Looking ahead, the investment opportunity still remains with Union Pacific and Canadian National. These two railways in particular will enjoy years of added sand cargo from Wisconsin to major shale plays in Texas and North Dakota.
The second “alternative” way to play America’s sand rush is hidden in the balance sheet…
You see, years ago, a few very well run oil and gas producers figured out sand would be in high demand. In that sense these savvy companies were worried about price run ups and well cost overruns. Knowing this they took the initiative to lock in the absolute lowest sand prices they could find.
How’d they do it?
The bought their own sand mines!
EOG Resources (EOG) and Pioneer Natural Resources (PXD) both saw the writing on the wall and decided to take their sand commodity costs in-house. Today that move is paying off big-time on their balance sheets.
According to Forbes, “Part of the reason EOG’s wells in [the Eagle Ford] formation cost $1 million to $2 million less than other operators is because they own their own sand.” Of course, it’s important to note the wording. The article says “part of the reason”, as sand won’t cut $1-2 million in cost by itself. Of course, using 5,000 tons of sand (at $50 to $125/ton) companies could see hundreds of thousands in savings per well. So we’re not talking small potatoes here, either.
“EOG has since invested more than $200 million in three sand mines and two processing plants in Wisconsin” the Forbes article continues. “It ships the sand via BNSF and other railroads to the Bakken and Texas.”
Pioneer Natural Resources has also taken giant steps in the sand gathering game. In 2012 the company announced the acquisition of Carmeuse Industrial Sands. This deal put Pioneer ahead of the sand game in two regards:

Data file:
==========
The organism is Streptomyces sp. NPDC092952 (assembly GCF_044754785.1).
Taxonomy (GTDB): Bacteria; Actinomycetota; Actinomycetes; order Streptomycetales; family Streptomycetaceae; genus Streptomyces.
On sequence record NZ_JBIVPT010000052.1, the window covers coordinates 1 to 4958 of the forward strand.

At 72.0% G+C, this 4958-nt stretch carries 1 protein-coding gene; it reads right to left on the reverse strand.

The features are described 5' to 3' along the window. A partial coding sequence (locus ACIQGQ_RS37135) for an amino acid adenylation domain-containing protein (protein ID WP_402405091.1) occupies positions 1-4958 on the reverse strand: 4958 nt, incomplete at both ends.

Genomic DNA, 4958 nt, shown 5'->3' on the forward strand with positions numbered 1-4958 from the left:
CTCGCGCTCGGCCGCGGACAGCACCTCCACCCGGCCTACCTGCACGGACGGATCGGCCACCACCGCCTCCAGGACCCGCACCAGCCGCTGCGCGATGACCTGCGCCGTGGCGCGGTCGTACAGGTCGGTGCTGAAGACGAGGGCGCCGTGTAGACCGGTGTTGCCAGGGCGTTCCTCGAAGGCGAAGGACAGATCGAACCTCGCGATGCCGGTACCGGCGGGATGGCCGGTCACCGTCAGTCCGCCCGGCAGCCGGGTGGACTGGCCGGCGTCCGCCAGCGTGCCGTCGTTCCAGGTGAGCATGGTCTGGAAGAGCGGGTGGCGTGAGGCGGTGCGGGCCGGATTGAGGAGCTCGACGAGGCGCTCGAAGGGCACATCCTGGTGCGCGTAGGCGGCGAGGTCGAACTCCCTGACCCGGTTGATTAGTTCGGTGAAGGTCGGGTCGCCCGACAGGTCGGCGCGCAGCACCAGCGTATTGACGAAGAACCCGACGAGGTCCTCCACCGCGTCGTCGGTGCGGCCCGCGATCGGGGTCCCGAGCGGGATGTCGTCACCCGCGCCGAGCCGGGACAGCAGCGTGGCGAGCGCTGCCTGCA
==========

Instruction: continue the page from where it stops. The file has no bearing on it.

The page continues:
- First the company acquired over 20 million tons of white sand reserves in Wisconsin, along with potential production capacity of one million tons per year.
- Second, Pioneer took ownership of a brown sand mine in West Texas which will be used in its operations in the Permian Basin.
Together EOG and Pioneer have been slashing costs and producing more oil and gas. That’s an amazingly ancillary way to multiply you’re your gains in the sand game!
Plus, here’s the kicker…
I don’t see this sand boom ending any time soon, either. With decades of drilling left for many of the well-run shale producers, sand will continue to be in high demand. Furthermore companies are testing the idea of using more sand per well. So far test results are positive.
EOG knows this well. According to Trevor Sloan, an analyst at ITG Investment Research, EOG is seeing higher production from wells with more sand.
Add it all up and there’s a profitable trend emerging in America’s “new gold.”
Keep your boots muddy,
P.S. As the shale boom in the US continues, more and more of these outlier stories will present themselves. And I’ve made it my mission to discover as many of them as possible, before the general public gets wind of them. I’ll be sharing more of my insights on this and other exciting investment ideas on the US energy boom in the coming weeks and months in my Daily Resource Hunter email edition. I invite you to join me for FREE, right here.